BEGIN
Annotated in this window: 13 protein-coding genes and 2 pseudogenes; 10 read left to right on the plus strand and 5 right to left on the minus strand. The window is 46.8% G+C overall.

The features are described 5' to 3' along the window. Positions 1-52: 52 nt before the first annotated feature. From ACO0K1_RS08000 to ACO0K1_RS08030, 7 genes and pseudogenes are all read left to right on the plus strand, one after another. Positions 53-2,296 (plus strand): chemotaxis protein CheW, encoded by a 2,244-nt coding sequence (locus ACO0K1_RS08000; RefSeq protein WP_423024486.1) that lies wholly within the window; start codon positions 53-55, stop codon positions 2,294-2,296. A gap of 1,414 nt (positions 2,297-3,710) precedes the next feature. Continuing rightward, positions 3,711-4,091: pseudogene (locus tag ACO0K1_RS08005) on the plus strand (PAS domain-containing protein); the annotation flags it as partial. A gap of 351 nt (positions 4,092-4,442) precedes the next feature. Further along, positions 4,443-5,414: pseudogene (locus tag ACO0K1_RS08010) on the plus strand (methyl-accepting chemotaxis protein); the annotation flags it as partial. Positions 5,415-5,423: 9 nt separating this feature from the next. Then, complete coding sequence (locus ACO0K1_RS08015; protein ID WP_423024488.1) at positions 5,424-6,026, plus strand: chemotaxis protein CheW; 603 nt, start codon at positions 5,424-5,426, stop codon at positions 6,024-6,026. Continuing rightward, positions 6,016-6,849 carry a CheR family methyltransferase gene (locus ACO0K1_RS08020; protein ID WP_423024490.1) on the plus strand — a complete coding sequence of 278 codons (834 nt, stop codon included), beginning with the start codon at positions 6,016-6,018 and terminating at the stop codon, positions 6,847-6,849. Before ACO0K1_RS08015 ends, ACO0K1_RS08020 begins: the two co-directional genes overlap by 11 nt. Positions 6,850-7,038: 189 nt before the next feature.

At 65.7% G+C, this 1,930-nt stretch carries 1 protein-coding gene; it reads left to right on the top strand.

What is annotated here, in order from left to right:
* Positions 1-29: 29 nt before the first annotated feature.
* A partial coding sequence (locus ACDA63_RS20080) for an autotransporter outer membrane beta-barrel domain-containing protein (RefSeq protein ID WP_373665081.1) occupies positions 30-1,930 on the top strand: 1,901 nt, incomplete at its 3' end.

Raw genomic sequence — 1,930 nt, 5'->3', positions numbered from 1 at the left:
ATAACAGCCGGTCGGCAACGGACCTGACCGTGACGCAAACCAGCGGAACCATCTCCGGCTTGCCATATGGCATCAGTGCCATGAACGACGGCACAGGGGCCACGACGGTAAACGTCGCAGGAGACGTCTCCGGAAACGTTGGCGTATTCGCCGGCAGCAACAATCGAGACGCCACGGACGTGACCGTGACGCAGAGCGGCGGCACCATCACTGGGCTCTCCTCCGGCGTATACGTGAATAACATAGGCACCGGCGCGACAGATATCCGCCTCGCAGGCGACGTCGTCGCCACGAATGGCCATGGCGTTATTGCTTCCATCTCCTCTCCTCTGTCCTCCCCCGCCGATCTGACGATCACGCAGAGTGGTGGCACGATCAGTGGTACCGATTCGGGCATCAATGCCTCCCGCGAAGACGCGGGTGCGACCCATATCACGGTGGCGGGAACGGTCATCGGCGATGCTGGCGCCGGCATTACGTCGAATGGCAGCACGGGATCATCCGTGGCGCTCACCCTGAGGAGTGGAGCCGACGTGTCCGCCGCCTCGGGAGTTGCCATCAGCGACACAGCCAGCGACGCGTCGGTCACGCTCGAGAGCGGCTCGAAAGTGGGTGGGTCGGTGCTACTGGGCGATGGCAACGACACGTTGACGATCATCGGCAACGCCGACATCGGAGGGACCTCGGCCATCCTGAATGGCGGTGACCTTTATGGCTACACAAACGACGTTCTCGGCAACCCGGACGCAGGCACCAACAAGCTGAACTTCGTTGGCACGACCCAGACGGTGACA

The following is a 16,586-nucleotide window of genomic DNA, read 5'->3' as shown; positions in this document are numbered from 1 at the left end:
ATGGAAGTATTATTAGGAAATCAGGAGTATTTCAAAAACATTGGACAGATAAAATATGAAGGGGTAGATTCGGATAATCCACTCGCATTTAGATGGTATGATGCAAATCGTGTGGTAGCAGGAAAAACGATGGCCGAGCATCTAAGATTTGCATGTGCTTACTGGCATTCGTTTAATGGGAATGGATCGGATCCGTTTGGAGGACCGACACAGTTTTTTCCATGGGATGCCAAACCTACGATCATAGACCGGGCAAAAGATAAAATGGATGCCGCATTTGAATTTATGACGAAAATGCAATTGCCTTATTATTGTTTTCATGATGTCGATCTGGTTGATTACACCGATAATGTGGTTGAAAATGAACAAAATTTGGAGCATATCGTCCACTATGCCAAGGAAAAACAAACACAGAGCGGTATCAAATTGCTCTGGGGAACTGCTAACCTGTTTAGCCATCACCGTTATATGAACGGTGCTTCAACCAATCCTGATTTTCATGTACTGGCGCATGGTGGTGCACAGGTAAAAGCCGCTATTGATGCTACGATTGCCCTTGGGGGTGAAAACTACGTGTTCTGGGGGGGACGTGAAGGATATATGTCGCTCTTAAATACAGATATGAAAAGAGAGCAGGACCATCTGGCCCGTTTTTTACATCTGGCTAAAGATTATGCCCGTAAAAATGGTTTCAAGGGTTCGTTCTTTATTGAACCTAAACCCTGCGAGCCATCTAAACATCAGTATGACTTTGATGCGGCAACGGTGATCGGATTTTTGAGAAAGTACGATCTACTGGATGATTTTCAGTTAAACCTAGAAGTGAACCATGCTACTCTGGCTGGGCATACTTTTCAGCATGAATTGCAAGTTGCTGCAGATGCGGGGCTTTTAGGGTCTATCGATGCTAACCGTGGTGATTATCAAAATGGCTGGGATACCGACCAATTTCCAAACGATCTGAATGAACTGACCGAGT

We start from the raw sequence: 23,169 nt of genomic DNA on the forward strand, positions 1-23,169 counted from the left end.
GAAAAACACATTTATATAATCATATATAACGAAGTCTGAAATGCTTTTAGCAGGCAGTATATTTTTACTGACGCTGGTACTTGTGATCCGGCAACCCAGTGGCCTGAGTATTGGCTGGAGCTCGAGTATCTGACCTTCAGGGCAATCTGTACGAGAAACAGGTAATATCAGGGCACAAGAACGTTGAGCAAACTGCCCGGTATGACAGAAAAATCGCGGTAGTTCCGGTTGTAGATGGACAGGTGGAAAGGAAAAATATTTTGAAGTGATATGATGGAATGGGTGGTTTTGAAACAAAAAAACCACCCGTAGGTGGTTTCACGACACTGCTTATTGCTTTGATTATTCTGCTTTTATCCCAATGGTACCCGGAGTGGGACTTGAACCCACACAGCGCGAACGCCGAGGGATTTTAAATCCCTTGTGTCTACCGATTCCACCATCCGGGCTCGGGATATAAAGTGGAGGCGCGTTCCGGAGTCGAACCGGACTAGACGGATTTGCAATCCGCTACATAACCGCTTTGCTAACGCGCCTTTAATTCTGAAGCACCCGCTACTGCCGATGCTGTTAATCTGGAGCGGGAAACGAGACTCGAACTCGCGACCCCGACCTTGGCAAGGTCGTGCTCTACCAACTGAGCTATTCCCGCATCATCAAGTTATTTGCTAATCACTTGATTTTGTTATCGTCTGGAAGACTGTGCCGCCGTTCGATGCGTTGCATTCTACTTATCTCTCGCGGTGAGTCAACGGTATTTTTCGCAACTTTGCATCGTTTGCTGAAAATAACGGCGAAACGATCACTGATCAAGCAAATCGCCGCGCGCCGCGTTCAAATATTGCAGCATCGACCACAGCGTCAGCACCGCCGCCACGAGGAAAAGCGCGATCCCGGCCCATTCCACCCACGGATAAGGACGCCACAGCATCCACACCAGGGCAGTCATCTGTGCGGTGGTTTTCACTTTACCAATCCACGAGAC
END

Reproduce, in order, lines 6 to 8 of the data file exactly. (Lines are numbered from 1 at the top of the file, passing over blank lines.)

* A partial coding sequence (locus ACDA63_RS20080) for an autotransporter outer membrane beta-barrel domain-containing protein (RefSeq protein ID WP_373665081.1) occupies positions 30-1,930 on the top strand: 1,901 nt, incomplete at its 3' end.

Raw genomic sequence — 1,930 nt, 5'->3', positions numbered from 1 at the left:
ATAACAGCCGGTCGGCAACGGACCTGACCGTGACGCAAACCAGCGGAACCATCTCCGGCTTGCCATATGGCATCAGTGCCATGAACGACGGCACAGGGGCCACGACGGTAAACGTCGCAGGAGACGTCTCCGGAAACGTTGGCGTATTCGCCGGCAGCAACAATCGAGACGCCACGGACGTGACCGTGACGCAGAGCGGCGGCACCATCACTGGGCTCTCCTCCGGCGTATACGTGAATAACATAGGCACCGGCGCGACAGATATCCGCCTCGCAGGCGACGTCGTCGCCACGAATGGCCATGGCGTTATTGCTTCCATCTCCTCTCCTCTGTCCTCCCCCGCCGATCTGACGATCACGCAGAGTGGTGGCACGATCAGTGGTACCGATTCGGGCATCAATGCCTCCCGCGAAGACGCGGGTGCGACCCATATCACGGTGGCGGGAACGGTCATCGGCGATGCTGGCGCCGGCATTACGTCGAATGGCAGCACGGGATCATCCGTGGCGCTCACCCTGAGGAGTGGAGCCGACGTGTCCGCCGCCTCGGGAGTTGCCATCAGCGACACAGCCAGCGACGCGTCGGTCACGCTCGAGAGCGGCTCGAAAGTGGGTGGGTCGGTGCTACTGGGCGATGGCAACGACACGTTGACGATCATCGGCAACGCCGACATCGGAGGGACCTCGGCCATCCTGAATGGCGGTGACCTTTATGGCTACACAAACGACGTTCTCGGCAACCCGGACGCAGGCACCAACAAGCTGAACTTCGTTGGCACGACCCAGACGGTGACA